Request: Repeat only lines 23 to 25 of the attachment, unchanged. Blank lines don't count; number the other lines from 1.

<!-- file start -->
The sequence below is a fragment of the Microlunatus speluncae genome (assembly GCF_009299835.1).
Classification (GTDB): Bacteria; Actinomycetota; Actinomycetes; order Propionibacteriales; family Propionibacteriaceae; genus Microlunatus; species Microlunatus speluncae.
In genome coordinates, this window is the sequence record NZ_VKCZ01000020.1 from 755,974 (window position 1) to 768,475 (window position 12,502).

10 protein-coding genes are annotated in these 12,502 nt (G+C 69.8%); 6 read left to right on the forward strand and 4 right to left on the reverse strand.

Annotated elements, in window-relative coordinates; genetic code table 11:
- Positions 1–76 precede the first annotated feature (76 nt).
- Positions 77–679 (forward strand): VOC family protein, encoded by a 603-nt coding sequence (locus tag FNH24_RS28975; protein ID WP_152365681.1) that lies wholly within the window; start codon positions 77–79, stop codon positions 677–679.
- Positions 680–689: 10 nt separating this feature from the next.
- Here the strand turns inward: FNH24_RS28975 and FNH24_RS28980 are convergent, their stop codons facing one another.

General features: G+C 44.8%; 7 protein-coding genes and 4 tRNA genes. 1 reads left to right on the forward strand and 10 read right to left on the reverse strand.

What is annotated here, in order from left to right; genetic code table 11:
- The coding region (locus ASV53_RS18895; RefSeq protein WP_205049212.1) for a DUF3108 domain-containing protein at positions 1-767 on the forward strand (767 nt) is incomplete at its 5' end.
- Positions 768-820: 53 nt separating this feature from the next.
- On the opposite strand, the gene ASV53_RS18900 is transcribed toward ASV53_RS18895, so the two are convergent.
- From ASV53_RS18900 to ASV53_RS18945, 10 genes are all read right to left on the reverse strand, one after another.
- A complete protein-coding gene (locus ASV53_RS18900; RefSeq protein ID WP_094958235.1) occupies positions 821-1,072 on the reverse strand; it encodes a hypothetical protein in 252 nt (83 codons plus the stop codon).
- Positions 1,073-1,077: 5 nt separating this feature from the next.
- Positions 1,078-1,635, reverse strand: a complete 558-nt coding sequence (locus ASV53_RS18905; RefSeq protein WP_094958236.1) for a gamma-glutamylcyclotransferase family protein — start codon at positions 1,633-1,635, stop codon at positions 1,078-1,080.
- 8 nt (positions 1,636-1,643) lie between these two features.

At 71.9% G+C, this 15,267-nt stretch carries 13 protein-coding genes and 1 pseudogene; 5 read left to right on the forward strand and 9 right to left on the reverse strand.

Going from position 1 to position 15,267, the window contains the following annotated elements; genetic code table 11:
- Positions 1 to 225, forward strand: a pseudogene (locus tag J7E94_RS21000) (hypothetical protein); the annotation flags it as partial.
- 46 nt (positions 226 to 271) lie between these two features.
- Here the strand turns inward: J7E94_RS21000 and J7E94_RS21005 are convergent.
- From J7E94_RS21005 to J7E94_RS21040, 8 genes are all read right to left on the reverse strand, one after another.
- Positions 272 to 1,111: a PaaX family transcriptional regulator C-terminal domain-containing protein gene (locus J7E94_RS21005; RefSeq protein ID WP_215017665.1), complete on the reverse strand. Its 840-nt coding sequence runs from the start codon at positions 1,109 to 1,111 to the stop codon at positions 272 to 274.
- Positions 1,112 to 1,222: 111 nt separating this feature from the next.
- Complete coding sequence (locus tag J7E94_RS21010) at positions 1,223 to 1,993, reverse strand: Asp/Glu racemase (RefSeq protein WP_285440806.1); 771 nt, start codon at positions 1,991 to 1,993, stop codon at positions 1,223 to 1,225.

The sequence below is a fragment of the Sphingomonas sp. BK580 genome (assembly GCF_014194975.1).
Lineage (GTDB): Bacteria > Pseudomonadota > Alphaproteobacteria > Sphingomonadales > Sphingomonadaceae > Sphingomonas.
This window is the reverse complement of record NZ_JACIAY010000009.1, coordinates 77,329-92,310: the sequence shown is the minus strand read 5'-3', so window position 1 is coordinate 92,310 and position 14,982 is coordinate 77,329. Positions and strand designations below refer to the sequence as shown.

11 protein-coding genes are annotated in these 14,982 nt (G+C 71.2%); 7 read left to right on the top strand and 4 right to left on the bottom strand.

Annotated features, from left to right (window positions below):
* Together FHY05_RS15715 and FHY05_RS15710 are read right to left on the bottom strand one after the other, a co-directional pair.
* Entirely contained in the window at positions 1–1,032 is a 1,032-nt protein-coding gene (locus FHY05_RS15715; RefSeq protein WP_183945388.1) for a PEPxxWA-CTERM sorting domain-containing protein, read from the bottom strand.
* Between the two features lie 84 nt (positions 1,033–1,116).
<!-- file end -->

- 46 nt (positions 226 to 271) lie between these two features.
- Here the strand turns inward: J7E94_RS21000 and J7E94_RS21005 are convergent.
- From J7E94_RS21005 to J7E94_RS21040, 8 genes are all read right to left on the reverse strand, one after another.